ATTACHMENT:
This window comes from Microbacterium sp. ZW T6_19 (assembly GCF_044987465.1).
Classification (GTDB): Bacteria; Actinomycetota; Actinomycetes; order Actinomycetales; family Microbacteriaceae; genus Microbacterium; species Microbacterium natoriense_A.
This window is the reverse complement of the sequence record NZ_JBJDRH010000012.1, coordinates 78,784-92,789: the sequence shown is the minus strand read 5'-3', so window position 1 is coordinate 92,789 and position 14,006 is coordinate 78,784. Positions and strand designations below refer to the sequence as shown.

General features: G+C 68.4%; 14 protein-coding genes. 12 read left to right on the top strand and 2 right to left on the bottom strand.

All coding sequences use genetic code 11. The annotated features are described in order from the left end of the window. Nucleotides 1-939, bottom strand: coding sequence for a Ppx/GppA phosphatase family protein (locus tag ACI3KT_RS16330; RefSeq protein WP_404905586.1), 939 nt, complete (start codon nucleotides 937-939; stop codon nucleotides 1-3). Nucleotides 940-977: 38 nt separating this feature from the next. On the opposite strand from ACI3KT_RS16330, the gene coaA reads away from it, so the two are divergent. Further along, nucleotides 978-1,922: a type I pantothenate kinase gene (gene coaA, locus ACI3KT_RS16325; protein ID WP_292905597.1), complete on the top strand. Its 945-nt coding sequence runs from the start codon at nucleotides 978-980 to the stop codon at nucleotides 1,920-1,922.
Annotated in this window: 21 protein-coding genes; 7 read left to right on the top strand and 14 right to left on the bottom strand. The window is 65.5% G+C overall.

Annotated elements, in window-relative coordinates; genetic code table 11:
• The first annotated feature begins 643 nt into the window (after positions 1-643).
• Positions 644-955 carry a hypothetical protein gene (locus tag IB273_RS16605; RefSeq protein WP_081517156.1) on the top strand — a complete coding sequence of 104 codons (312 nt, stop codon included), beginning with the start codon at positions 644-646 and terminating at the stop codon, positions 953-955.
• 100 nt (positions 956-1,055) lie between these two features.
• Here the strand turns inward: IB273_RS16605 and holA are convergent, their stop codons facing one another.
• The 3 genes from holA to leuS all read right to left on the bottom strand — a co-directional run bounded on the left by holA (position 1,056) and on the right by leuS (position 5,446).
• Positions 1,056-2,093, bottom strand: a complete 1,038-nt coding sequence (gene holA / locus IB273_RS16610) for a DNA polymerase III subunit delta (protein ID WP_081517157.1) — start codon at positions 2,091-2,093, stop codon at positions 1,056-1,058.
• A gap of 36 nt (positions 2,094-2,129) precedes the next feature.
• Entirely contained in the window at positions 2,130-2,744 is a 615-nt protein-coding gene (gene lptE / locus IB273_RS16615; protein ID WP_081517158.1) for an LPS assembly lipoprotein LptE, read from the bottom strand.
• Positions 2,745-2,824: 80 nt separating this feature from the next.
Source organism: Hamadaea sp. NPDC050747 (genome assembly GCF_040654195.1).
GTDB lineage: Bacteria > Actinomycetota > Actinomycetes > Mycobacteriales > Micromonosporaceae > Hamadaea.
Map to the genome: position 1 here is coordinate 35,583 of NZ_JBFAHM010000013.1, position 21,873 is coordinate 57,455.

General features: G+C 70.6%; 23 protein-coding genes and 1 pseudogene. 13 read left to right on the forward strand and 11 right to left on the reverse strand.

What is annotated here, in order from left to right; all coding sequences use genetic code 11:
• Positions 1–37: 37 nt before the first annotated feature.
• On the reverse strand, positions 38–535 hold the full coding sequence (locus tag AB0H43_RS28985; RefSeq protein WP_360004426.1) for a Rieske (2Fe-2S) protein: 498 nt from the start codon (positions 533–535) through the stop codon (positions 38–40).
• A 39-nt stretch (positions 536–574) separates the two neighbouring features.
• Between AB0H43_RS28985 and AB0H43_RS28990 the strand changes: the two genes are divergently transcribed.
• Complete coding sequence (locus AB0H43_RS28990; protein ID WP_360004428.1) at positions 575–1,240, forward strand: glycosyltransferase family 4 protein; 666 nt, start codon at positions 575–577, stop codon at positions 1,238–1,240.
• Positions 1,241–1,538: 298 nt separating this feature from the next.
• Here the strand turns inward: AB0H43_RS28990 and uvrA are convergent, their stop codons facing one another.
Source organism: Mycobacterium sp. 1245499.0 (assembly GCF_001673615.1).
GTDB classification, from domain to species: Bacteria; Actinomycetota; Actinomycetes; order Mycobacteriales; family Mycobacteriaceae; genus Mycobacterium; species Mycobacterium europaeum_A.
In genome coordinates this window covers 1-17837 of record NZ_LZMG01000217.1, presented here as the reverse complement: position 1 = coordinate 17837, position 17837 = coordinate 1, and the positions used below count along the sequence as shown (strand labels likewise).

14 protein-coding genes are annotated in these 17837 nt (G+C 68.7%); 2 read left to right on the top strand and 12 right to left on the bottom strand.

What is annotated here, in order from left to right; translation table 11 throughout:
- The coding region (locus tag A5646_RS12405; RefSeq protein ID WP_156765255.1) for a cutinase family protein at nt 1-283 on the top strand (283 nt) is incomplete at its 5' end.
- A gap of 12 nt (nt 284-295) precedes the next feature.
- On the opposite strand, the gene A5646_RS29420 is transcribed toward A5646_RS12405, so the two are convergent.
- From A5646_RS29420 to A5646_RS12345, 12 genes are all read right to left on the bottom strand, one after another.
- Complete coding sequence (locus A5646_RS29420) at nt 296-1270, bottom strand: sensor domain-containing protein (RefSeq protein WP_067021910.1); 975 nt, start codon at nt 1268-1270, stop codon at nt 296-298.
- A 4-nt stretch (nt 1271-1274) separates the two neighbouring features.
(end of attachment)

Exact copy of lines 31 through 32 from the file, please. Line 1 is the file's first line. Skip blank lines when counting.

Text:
In genome coordinates this window covers 1-17837 of record NZ_LZMG01000217.1, presented here as the reverse complement: position 1 = coordinate 17837, position 17837 = coordinate 1, and the positions used below count along the sequence as shown (strand labels likewise).

14 protein-coding genes are annotated in these 17837 nt (G+C 68.7%); 2 read left to right on the top strand and 12 right to left on the bottom strand.